Any seller who isn’t willing to go over these points probably isn’t a trustworthy source of a secondhand item, let alone one designed to keep your kid safe.

What about crashes? Baer says, “When in doubt, throw the car seat out — do not sell, buy or borrow a car seat if you are unsure about its crash history.”

If You’re Using a Secondhand Car Seat, Leave a Cushion on the Expiration Date

Baer recommends only using rear-facing seats with at least one year of use left and front-facing or convertible car seats with two or three years of use left. Any booster seat should be good until your child is at least 10 years old, to accommodate the child until they hit the height mark.

How to Save Money on a New Car Seat

Don’t feel comfortable going used? If you’re hitting the big-box shops in search of a new car seat, here are a few ways you can save.

Don’t Start Looking for Car Seats Until You Decide on a Stroller

If you’re planning to push 10 stroller models around the store before choosing the perfect one for your family, don’t pick up just any car seat because of a good price, new or used. If you’re considering a car seat that clips in and out of the car to be used in a stroller base, you may have compatibility issues.

The Penny Hoarder editor Alexis Grant knows firsthand that sometimes saving money means spending a little. She got a new stroller as a gift, then snagged a loaner infant car seat from a family member. While she saved $100 by borrowing the car seat, she had to purchase a $60 car seat adapter to make the car seat fit the stroller.

Register Wisely

If you’re having a baby shower and plan to create a registry, add a car seat you’ve researched and like, even a toddler seat the child won’t use right after birth. Friends and family members are usually willing to pitch in toward baby safety essentials like car seats, which are common group gift items.

Even if you’re not a first-time parent, consider registering for a car seat for an older child who just won’t stop growing. Having your brand and model of choice picked out makes life easier when grandma, aunties or work friends ask how they can help.

Buy Off Your Own Registry

If you register for a car seat but don’t receive one, you can still get a deal through your registry. Most stores have a scheme that allows new parents to save a bit of cash on registry items.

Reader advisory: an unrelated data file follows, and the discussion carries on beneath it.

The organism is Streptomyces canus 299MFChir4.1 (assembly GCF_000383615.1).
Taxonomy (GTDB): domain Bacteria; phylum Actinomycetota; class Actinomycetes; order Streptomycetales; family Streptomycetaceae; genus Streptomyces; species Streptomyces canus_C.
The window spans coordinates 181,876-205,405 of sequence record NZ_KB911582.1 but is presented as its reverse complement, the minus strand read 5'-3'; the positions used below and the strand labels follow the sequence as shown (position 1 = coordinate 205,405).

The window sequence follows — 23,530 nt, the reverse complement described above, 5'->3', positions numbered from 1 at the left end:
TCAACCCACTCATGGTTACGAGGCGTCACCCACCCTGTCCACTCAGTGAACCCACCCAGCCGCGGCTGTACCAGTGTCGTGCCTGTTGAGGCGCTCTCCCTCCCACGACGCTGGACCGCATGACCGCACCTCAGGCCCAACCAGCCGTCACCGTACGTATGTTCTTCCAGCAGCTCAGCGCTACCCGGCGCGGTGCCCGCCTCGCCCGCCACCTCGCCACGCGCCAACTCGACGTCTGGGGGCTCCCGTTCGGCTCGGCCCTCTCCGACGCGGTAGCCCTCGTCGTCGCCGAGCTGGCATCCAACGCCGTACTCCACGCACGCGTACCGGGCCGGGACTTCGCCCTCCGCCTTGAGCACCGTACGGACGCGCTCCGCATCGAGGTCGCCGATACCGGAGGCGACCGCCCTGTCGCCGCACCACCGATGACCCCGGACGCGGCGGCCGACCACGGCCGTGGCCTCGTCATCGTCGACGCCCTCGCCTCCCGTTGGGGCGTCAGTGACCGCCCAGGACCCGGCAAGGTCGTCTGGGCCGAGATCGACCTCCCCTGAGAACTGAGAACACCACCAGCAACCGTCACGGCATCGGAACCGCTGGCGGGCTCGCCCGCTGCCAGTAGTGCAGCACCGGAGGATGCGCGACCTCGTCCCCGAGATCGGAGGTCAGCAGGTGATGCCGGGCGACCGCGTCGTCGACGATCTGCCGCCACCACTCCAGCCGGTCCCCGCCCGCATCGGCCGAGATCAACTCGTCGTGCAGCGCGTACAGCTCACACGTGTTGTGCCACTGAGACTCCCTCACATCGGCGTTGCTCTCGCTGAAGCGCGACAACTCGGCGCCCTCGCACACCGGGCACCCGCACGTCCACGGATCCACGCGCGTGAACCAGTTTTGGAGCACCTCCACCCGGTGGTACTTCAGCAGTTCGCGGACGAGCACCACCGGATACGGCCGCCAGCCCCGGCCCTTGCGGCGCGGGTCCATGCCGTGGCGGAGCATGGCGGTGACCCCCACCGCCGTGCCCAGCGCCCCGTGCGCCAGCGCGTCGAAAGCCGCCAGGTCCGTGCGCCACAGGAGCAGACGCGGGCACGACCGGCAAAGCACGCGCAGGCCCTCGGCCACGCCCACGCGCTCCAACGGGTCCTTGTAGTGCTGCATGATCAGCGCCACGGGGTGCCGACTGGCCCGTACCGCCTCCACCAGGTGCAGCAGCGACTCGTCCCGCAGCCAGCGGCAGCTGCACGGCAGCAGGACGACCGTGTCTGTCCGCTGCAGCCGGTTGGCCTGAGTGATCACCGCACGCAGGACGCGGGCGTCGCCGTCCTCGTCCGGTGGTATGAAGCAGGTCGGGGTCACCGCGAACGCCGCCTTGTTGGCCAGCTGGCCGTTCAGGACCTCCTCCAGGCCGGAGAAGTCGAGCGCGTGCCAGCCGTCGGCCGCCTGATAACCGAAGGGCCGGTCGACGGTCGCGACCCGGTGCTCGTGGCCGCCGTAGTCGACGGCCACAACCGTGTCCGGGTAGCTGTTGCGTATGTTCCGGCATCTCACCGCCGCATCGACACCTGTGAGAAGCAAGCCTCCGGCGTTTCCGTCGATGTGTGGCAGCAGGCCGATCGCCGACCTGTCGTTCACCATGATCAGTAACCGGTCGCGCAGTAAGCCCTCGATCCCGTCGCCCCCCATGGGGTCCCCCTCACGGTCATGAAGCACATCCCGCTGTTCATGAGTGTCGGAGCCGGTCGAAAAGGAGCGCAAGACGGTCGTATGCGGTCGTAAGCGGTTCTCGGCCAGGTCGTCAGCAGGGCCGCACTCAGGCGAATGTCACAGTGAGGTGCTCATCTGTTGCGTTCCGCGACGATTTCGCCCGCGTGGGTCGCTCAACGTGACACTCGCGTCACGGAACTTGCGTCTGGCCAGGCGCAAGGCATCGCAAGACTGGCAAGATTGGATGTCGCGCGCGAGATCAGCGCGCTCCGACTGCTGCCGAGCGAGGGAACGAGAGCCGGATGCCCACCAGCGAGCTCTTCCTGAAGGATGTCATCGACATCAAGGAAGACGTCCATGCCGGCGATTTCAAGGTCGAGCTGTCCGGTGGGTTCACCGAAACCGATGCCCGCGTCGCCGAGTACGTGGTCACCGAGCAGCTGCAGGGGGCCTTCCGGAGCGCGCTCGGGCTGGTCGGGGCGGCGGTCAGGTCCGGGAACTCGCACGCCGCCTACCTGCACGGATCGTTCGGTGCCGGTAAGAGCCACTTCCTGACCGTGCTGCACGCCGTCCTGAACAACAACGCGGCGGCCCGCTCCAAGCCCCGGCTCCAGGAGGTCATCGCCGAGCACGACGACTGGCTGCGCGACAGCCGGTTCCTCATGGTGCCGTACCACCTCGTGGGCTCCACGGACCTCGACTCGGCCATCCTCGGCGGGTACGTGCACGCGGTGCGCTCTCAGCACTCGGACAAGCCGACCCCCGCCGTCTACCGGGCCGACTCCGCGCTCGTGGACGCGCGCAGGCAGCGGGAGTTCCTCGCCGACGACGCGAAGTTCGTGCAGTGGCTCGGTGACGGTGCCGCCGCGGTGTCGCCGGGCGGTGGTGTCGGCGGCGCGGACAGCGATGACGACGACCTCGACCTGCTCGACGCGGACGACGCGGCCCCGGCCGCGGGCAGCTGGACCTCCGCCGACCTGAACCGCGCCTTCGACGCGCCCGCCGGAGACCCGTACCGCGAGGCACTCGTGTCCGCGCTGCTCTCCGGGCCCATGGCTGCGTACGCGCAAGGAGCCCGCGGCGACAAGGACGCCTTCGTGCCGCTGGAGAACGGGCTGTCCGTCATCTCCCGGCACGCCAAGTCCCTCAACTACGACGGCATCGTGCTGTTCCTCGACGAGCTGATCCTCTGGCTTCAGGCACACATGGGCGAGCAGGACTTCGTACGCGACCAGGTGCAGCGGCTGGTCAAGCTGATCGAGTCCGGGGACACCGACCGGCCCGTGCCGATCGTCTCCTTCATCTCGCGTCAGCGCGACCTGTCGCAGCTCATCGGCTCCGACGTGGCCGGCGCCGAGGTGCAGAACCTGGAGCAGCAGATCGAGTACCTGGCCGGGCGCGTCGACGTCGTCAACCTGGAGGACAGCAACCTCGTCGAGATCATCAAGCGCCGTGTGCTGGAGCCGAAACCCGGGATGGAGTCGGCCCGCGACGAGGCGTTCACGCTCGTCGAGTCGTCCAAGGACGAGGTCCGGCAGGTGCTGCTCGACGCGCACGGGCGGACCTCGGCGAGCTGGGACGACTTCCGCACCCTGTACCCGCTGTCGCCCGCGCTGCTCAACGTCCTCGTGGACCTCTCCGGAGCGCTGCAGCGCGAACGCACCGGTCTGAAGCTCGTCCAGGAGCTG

At Babies“R”Us, any purchase from your registry earns cash back: first in a gift card valued at 5% of the first $300 in registry purchases ($15) and then with 10% of anything beyond that initial $300 emailed to you as another e-gift card. You even earn these benefits when you shop from your own registry.

Buy Buy Baby sends you a certificate — it’s really a coupon — to use on any remaining registry items you wish to purchase close to Junior’s arrival date. The value of this coupon is a closely guarded secret rumored to be between 10-15% off. The store also gives out coupon Goody Bags when you start your registry, so keep an eye out for opportunities to save right away.

Target also offers a slew of coupons when you sign up for a registry. Starting eight weeks before your arrival date, take 15% off remaining registry items. That discount is good for any late registry purchase made by family, friends or you.

Amazon offers 15% off baby registry purchases made by Prime members. There’s also a Welcome Box offer, free samples worth up to $50, that’s available for a brief period of time after you sign up.

Your Turn: What other ideas do you have for saving on child car seats?

Disclosure: We have a serious Taco Bell addiction around here. The affiliate links in this post help us order off the dollar menu. Thanks for your support!

Lisa Rowan is a writer, editor, and podcaster living in Baltimore.